salesmanA picture may be worth a thousand words, but many artists would rather have a root canal than have to come up with 300 words to describe their own art!

Yet in these days of online art marketing, that is exactly what many artists must do.

If you sell your art or craft in any kind of online venue, the written description can be just as important as the visuals. Thorough descriptions are necessary in order to tell potential buyers more about the piece, to “sell” its features and virtues, and they are also helpful for search engine optimization.

If you studied art or art history, you may have learned the formalist approach of describing the visual elements—the form, composition, medium, techniques, and subject matter. And that’s always a good start.

But what many of us are called upon to do in the Internet age is to describe our own art with more of a marketing approach. Instead of thinking of the piece as the artist sees it, we have to think of it from the point of view of the potential buyer. We have to describe not only its features, but also its benefits—without sounding like a used car salesman!

Here are some writing tips:

  • Describe your work as if you were talking to someone who could not see the picture, as if the only experience they will ever have of it is what your words can tell them about it.
  • Describe the mood or feeling of the piece as well as the visual characteristics. What ambiance does it evoke, what essence, what spirit, what undertones? If you have trouble with this, you might want to ask friends to rattle off some descriptive adjectives about the feeling of your work.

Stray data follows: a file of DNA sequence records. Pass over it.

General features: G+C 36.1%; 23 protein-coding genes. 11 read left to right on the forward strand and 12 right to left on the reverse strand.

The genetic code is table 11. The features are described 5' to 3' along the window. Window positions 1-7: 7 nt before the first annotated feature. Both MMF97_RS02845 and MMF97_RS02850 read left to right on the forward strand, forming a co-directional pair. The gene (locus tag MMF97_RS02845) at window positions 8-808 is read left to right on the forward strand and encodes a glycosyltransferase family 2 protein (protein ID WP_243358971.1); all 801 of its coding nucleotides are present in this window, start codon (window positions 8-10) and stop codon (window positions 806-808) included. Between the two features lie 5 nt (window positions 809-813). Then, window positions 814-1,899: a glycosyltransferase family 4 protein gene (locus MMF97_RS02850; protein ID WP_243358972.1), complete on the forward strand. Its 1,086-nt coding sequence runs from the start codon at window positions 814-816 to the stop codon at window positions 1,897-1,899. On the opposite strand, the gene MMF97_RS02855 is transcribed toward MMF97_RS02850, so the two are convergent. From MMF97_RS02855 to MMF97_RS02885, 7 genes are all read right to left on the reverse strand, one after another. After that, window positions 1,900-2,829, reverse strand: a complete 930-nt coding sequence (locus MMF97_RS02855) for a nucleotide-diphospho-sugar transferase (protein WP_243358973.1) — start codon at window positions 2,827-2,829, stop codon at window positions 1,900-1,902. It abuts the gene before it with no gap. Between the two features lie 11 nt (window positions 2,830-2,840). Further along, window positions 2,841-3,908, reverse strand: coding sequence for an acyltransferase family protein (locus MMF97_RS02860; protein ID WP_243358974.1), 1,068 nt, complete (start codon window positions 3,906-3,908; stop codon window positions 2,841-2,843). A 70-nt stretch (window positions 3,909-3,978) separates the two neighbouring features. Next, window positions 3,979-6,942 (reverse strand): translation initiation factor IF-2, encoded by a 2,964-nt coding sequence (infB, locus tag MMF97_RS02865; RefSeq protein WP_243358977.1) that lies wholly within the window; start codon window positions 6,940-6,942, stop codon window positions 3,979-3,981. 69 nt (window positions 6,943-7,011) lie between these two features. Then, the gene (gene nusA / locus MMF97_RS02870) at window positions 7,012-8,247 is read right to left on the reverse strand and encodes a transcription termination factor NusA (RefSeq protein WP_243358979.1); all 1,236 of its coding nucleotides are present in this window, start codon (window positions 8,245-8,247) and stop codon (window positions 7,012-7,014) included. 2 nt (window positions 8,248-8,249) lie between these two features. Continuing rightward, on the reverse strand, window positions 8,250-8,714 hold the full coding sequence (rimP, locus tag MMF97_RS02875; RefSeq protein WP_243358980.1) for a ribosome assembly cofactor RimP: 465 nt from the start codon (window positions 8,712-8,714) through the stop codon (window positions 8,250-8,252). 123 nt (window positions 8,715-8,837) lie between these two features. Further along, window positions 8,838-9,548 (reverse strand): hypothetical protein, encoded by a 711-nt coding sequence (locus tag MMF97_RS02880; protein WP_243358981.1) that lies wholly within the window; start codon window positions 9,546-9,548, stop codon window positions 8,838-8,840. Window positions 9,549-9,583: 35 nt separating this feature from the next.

• Mention the colors, but also use words that describe the colors and their effect, words like luminous, dusky, radiant, glassy, or diffused.
  • Try to put yourself in the mind of the buyer. They are not looking for an ocean painting with a lot of blue. They are looking for a striking piece of art for the foyer that will greet visitors with a warm blast of dazzling sunlight and evoke dreamy memories of the intoxicating salt air and the shimmering cobalt sea. How can you make them FEEL your artwork with words?
  • Think about action words. Art is not passive. What can the piece DO? Will it inspire and motivate? Charm and delight? Soothe and nurture? What will the buyer DO with it? Will they cherish it? Luxuriate in it? Will it create an atmosphere, or make a statement? You don’t want to go overboard with this of course, but you ARE selling an experience, so do try to imagine what that experience might be for someone.

This language of description is completely subjective, of course, and any artwork can mean many different things to different people. But with some effort, some imagination, some practice, and maybe a little help from your friends, you can give your potential buyers a more lively and interesting description of your art.

Guest artist/author: Ellen Beeler is the author of The Language of Description: An Etsy Seller’s Word Reference Guide, an e-book that provides word lists for help in writing clear and compelling product descriptions for Etsy shops and other online sellers.

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You might also like to read, “How to Write a Bio that Gets Read”.

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